Bipartisanship was on full display Tuesday as Maryland lawmakers and environmental advocates came together to support legislation that would phase out the burning of coal at the state’s six coal-fired power plants and provide money to take care of workers who would be affected by the transition.
Lawmakers hear pitches to fund $389 million Pimlico, Laurel track revamps, keeping Preakness in Baltimore, opening Laurel for more races and benefiting Park Heights neighborhood; bill to fund paid family leave before House committee; Speaker Jones pushes for $577 million for historically black colleges and universities to rectify funding imbalance; neighbors of odoriferous hemp farm take their complaints to Annapolis; bipartisan group seeks to put an end to coal power; state’s cannabis market generated $21.7 million in taxes, 4,000 jobs; and state retains coveted AAA bond rating.
QUARANTINED in the Year of the Rat: How a New Year’s trip to China turned into nightmare for Md. family
For the Chinese New Year in January, Howard Community College language professor William Lowe was in Wuhan and Hubei province, the center of the outbreak of the coronavirus, with his wife Xiaoli and their daughter Weiya. They wound up quarantined there and then were able to be evacuated by the U.S. embassy back to the United States. They were quarantined again at Lackland Air Force Base near San Antonio, Tex. They got back to Maryland just after midnight last Friday, Feb. 21.
Here is a slightly edited version of the powerful journal professor Lowe kept of his family’s six-week ordeal. Fortunately, none of them got sick.
Stupid me for not reading the fine print when legislative leaders said they were not going to raise tax rates.
A recent study ranked Maryland No. 13 for the states with the highest African American political engagement. Former Maryland Gov. Parris Glendening said: “Being number thirteen is good but it’s certainly not great. I think it illustrates the opportunity for us to expand participation significantly.”
Gansler weighs in on battle between Hogan and Democrats over mandatory minimum sentencing in crime bill
Former Maryland Attorney General Doug Gansler weighed-in on Friday on the battle between Gov. Larry Hogan and Democratic leaders in the General Assembly over legislation that would increase mandatory minimum sentences for those who commit gun crimes — saying such punishment is appropriate for repeat offenders.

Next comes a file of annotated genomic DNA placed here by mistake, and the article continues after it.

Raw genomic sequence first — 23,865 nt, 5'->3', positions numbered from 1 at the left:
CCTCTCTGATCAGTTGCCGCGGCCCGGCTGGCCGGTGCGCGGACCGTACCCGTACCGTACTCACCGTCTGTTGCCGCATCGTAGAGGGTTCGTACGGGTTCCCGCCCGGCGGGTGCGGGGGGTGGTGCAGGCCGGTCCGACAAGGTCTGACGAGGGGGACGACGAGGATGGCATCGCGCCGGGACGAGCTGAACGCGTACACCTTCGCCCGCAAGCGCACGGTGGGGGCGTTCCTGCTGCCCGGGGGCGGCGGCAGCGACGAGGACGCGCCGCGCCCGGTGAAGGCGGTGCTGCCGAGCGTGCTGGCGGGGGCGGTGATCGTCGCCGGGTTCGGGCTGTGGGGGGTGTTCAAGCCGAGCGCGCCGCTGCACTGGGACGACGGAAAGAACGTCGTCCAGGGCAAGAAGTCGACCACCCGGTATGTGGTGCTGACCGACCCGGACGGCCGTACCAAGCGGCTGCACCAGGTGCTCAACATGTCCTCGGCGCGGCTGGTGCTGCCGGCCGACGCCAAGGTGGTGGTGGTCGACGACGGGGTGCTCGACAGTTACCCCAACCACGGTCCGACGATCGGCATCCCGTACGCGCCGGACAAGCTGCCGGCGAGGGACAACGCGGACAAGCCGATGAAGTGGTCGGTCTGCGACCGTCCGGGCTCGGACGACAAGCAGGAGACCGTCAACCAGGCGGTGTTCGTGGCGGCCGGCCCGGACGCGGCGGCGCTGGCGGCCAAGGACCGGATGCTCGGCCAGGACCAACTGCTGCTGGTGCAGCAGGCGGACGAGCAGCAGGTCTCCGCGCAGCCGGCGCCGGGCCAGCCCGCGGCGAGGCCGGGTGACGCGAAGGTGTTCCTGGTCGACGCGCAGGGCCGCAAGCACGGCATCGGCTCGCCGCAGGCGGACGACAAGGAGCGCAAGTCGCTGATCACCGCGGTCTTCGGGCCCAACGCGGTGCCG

Calling violent crime in Baltimore a crisis, the governor re-designates his violent-crime package as emergency legislation and begs the General Assembly to immediately pass the bills so he can quickly sign them into law. “We don’t want to hear any more excuses. There cannot be any more delays. We need to stop playing politics. Pass these bills.”
Sen. Jeff Waldstreicher, D-Montgomery, said Maryland’s indecent exposure laws must be expanded to include touching oneself sexually in public while fully clothed
American Heart Association says Franchot’s task force recommendations on curbing youth e-cigarette use, vaping do not go far enough
The American Heart Association said Tuesday that recommendations in a report newly released by Maryland Comptroller Peter Franchot’s office aimed at curbing underage access to electronic smoking devices (ESDs) are good but do not go far enough because they do not call for an outright ban of flavored nicotine products.
Demographic changes and a rapidly rising senior population in Maryland are driving the demand for direct service workers, who make up a third of the health care work force. But they are in such short supply that the Maryland Regional Direct Services Collaborative (MRDSC) has declared the situation a crisis.
A day after federal prosecutors called for sending former Baltimore Mayor Catherine Pugh to prison for nearly five years, state Sen. Jill Carter, D-Baltimore City, said she does not believe there is any “public utility” to locking up the disgraced politician. Pugh’s attorneys echoed that sentiment, asking for a sentence of one year and one day in a sentencing memorandum filed with the federal court on Friday, according to the Baltimore Sun.